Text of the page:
EDITORIAL: Primary analysis

Sept. 12 was a “Super Tuesday” with primary elections in nine states. Even those races that turned on seemingly local issues revealed some patterns and trends emerging among voters. They are searching for candidates with the courage and independence to stand and fight the dominant Republican right and its disastrous policies of war and repression. Voters are choosing these candidates not merely as a matter of political conviction but also because they believe they have the best chance of winning Nov. 7. They are especially enthusiastic in rallying behind candidates who effectively link the $400 billion squandered in Iraq to the lack of health care, the fiscal starving of public education, and the crisis of our crumbling infrastructure symbolized by the levees of New Orleans.

Take New Hampshire. Voters bucked the Democratic machine and chose Carol Shea-Porter as their candidate for U.S. Congress from the Granite State. An opponent of the war in Iraq, she decided to run after working as a volunteer in New Orleans and finding the people abandoned by Bush, Cheney & Co.

Or take Donna Edwards, a young African American woman who nearly unseated eight-term incumbent Albert Wynn in Maryland’s 4th CD. Wynn, who is also African American, voted for the Iraq war resolution and for Bush’s outrageous bankruptcy bill. Edwards called Wynn “the Lieberman of Maryland.” The big vote she piled up showed that voters were listening.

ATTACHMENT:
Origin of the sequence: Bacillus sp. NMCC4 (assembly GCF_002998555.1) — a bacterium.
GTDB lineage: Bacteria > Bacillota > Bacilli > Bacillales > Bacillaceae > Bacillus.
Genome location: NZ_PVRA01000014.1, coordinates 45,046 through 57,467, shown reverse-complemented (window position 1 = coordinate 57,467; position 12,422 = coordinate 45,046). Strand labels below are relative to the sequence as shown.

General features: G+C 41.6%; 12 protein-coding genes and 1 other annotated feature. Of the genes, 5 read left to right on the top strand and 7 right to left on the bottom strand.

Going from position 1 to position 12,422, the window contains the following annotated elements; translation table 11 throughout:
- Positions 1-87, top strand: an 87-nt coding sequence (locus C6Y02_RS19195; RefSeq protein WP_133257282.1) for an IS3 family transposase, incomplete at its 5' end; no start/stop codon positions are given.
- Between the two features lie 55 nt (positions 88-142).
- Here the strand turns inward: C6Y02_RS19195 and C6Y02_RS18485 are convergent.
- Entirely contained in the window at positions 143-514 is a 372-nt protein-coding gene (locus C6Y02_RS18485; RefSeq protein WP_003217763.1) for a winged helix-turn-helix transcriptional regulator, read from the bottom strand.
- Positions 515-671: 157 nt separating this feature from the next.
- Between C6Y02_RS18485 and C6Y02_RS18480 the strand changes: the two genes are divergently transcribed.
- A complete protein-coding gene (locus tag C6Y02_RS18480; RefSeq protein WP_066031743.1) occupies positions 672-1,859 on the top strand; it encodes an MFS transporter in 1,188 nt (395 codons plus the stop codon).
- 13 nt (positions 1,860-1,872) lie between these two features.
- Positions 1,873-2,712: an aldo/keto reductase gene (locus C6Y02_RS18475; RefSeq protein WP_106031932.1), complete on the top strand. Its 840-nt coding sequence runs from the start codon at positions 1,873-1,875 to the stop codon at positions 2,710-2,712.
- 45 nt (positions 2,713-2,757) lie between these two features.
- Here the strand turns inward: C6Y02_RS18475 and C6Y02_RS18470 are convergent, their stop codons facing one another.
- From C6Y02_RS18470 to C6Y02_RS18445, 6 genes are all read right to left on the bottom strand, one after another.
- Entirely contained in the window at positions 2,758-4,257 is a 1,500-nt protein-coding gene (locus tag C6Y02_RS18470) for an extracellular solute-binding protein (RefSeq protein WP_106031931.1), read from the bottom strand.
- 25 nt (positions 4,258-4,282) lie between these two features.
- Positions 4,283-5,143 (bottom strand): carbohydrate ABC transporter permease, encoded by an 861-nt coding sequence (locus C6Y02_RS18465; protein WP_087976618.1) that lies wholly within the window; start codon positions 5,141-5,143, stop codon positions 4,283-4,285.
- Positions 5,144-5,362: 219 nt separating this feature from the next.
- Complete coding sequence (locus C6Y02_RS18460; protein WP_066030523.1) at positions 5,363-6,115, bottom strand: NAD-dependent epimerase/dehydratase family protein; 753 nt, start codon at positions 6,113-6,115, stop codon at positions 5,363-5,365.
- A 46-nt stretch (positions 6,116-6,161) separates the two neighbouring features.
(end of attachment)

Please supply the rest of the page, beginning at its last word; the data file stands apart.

Keith Ellison’s primary victory in Minneapolis means that it’s likely he will be the first Muslim member of the U.S. Congress and the first African American elected to Congress from the state of Minnesota. Ellison is compared to the late Sen. Paul Wellstone for his courage in standing against the ultra-right. Among other things, he calls for the immediate withdrawal of U.S. troops from Iraq.

This trend bodes well for the general election, Nov. 7. For the most part, voters used their ballots Sept. 12 to send the message that it is time to change direction. It is time to elect a House and Senate that is responsive to the people, not the rich and greedy.